2. Secondary central settlement. Eg: Xipo, 40 ha.
3. Smaller villages. 2ha and bigger.

"A full-coverage survey was conducted in the Zhudingyuan 铸鼎原 area in central Lingbao in western Henan in 1999 to establish a database of prehistoric sites along two small tributaries of the Yellow river - the Yangping 阳平 river in the west and the Sha 沙 river in the east. A total of 31 sites, dating from the pre-Yangshao to late Longshan 龙山 periods were recorded. For the Miaodigou period, there was a sharp increase in the quantity of settlements (from 13 in the early Yangshao period to 19) and a marked increase in the size of settlements (from 44ha in the early Yangshao period to 189.3 ha). Even more significantly, a clear three-tiered settlement hierarchy appeared in the Miaodigou period. The Beiyangping site in the middle Yangping river valley is about 90 ha in size and obviously a regional center. The Xipo site previously mentioned, located in the upper Sha river valley, is 40ha in size and the secondary central settlement.

The full survey in the Yuanqu 垣曲 basin in southern Shanxi resulted in the same pattern. There also was a sharp increase in quantity of settlements (from eight in the early Yangshao to 20) and size (from 25.16ha in early Yangshao to 109.16) during the Miaodigou period. A three-tiered hierarchy of settlements occurred in the basin for the first time. The largest site, Beibaotou 北堡头, is 30 ha in size and might have been the regional center. The second largest site, Xiaozhao 小赵, is 15 ha in size and might have been a secondary center. The rank-size distribution is near a log-normal curve, indicating a well-integrated social system (Dai 2006: 19)." [24]

"In the earlier phase, the settlement patterns exhibited strong egalitarian tendencies. No settlement hierarchy has been detected. In the later period, the variation of settlement size and structure increased; some settlements were built in masonry or earthen wall enclosures. Although systematic settlement system study is still lacking, it has been noted that some sites, in the dozens, clustered together, and the variation in site size suggests the emergence of settlement hierarchy." [25]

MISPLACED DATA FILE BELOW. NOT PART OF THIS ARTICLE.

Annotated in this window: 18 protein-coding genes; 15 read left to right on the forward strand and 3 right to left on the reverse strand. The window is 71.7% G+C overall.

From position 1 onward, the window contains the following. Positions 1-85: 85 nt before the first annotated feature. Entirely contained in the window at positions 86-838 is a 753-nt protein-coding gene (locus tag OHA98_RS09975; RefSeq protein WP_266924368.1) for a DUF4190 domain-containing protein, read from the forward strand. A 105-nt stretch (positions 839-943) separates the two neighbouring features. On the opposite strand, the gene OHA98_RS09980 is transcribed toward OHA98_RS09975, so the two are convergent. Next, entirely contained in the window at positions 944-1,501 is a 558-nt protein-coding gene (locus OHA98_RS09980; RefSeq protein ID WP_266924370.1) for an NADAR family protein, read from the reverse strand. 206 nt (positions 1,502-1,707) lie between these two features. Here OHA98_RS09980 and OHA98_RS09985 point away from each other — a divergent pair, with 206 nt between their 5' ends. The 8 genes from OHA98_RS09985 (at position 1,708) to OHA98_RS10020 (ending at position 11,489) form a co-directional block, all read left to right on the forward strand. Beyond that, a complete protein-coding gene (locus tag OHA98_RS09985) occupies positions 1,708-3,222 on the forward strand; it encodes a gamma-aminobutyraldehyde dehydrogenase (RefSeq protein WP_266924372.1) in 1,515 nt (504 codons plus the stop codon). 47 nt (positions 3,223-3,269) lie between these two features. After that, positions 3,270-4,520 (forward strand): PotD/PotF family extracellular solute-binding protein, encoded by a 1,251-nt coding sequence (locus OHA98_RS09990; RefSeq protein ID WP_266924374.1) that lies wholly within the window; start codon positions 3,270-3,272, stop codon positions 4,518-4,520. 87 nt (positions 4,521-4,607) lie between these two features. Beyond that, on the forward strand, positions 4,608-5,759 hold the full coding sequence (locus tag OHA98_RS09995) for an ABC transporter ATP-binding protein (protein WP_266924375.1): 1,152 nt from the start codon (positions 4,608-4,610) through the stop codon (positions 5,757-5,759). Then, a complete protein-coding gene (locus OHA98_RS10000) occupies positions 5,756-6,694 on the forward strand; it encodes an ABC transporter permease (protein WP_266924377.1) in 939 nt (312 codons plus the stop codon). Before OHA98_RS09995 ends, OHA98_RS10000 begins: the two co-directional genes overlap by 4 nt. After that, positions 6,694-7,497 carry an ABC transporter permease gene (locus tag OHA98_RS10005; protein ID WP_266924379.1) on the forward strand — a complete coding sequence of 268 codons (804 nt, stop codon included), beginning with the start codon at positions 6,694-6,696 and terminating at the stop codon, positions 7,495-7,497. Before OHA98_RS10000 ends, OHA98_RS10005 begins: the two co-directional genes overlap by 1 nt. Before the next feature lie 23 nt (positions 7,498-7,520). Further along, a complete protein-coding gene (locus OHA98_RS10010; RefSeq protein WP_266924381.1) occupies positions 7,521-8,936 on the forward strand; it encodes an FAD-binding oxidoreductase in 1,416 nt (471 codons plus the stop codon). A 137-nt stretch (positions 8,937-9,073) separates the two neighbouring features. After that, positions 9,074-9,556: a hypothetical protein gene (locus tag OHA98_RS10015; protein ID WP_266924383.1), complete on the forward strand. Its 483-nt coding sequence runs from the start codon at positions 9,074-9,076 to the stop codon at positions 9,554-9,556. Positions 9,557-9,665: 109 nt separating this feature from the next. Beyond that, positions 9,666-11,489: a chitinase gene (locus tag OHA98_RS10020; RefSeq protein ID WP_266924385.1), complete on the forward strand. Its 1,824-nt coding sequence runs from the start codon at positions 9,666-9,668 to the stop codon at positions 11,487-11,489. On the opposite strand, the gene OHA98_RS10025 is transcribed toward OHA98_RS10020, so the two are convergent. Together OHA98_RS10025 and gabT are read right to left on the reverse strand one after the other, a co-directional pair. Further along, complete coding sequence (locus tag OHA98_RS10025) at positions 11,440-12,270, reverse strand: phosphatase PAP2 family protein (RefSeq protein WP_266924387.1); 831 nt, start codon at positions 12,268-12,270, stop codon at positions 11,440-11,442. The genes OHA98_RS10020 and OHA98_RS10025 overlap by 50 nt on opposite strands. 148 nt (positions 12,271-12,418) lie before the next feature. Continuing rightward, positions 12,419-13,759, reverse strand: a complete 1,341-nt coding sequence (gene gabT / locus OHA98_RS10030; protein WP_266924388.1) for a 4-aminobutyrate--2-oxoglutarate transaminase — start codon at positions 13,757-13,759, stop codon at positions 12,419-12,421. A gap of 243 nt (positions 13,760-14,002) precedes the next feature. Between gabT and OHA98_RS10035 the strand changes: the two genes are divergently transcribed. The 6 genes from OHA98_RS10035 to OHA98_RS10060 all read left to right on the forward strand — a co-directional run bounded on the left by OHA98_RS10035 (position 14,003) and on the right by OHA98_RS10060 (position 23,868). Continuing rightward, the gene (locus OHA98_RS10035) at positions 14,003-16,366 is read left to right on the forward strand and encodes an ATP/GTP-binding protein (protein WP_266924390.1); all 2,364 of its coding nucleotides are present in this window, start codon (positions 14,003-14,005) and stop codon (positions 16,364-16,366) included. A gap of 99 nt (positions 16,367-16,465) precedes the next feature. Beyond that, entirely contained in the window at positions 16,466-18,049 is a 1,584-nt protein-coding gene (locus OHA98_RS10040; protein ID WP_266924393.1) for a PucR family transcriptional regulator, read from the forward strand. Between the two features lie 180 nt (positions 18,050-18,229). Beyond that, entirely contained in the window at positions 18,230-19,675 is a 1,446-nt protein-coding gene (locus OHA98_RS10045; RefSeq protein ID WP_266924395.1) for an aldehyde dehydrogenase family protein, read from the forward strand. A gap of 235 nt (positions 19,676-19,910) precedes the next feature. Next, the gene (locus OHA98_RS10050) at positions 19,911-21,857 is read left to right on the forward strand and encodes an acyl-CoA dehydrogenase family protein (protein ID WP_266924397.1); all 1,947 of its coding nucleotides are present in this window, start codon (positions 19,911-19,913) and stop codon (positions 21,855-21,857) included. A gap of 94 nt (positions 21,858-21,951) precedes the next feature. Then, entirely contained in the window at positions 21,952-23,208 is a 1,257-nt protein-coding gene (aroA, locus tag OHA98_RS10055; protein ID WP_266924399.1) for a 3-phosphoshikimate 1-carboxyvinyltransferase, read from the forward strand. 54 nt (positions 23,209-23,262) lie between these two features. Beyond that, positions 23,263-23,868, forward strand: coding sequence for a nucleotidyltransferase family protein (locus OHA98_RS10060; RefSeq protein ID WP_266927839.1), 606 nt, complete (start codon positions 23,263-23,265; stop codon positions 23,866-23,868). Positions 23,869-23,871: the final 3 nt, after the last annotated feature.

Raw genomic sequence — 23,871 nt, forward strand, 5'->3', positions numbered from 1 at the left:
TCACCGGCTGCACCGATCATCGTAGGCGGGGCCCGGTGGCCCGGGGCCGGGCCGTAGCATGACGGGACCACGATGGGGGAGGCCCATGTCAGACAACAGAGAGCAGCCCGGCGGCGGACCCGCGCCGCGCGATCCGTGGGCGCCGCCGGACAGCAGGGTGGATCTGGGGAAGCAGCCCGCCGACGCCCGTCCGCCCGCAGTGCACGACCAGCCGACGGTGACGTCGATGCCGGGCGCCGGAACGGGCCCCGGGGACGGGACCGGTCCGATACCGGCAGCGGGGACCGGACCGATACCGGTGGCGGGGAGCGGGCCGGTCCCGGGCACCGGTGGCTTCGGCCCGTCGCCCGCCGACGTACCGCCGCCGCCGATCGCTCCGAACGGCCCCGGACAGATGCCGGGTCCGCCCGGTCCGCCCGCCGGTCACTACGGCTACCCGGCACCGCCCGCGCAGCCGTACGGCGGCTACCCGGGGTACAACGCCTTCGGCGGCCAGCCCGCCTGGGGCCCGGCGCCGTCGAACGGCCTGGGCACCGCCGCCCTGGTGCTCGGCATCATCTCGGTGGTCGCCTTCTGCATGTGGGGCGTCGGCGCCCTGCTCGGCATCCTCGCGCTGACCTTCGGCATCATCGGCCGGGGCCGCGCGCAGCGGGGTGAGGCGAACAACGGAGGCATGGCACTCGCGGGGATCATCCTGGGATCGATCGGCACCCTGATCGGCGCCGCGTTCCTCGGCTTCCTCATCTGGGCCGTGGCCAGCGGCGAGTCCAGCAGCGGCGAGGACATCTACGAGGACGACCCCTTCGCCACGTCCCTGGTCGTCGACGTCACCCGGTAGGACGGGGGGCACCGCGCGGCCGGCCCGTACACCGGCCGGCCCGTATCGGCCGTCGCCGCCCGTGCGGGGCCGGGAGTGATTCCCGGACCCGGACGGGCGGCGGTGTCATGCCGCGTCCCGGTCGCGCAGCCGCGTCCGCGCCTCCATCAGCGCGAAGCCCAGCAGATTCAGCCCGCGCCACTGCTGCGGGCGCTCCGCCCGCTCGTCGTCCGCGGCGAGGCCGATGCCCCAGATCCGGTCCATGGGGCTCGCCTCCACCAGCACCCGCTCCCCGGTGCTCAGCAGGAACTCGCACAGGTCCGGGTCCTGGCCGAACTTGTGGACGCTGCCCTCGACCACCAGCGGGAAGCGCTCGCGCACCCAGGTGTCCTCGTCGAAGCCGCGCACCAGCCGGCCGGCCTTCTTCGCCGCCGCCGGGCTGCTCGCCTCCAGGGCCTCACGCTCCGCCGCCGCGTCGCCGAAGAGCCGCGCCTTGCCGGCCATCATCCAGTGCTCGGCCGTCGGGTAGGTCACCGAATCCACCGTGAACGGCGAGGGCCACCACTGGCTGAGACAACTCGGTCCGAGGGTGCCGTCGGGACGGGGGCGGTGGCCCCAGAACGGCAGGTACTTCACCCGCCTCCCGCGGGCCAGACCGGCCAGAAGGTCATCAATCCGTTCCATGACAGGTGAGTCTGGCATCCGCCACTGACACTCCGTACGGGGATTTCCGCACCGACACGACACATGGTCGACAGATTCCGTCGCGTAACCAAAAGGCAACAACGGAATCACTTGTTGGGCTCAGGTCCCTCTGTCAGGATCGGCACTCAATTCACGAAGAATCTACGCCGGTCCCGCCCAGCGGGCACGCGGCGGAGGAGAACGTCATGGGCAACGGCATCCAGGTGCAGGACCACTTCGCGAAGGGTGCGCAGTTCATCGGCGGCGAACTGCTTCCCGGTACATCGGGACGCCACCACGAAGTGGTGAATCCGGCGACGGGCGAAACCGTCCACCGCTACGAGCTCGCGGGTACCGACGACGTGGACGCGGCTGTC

"Many of these sites were occupied during the middle Yangshao phase as well, up to ca. 3500 B.C. Most sites range in size from ca. 3 to 6 hectares (Chang 1986:116-19), but Jiangzhai, an extensively excavated site, is ca. 18 hectares in size (Yan 1999:136)." [26]


♠ Administrative levels ♣ [1-2] ♥ levels.

1. Village leader
"Decisions were made based on consensus in each level of organization. Leadership was both achieved and ad hoc."[27]
"Two to five corporate groups made up a village settlement" [28]
2. Corporate group leader
"Decisions were made based on consensus in each level of organization. Leadership was both achieved and ad hoc."[29]
"About a dozen households formed a corporate group" [30]

"The Yangshao society was evidently regulated by egalitarian principles, comparable to the organization of a segmentary society like a tribe. The social organization was also heavily embedded with political functions. A two-level sequential hierarchy in community is expected. Decisions were made based on consensus in each level of organization. Leadership was both achieved and ad hoc. This observation has been confirmed by the strong egalitarian tendency documented in the burial treatment. Nevertheless, Yangshao society became increasingly internally differentiated. Simultaneous hierarchy might have emerged at the terminal period of Yangshao Culture." [31]

♠ Religious levels ♣ ♥ levels. Differences between religious hierarchy and political hierarchy is possible unknowable. [32]


♠ Military levels ♣ ♥ levels.

Professions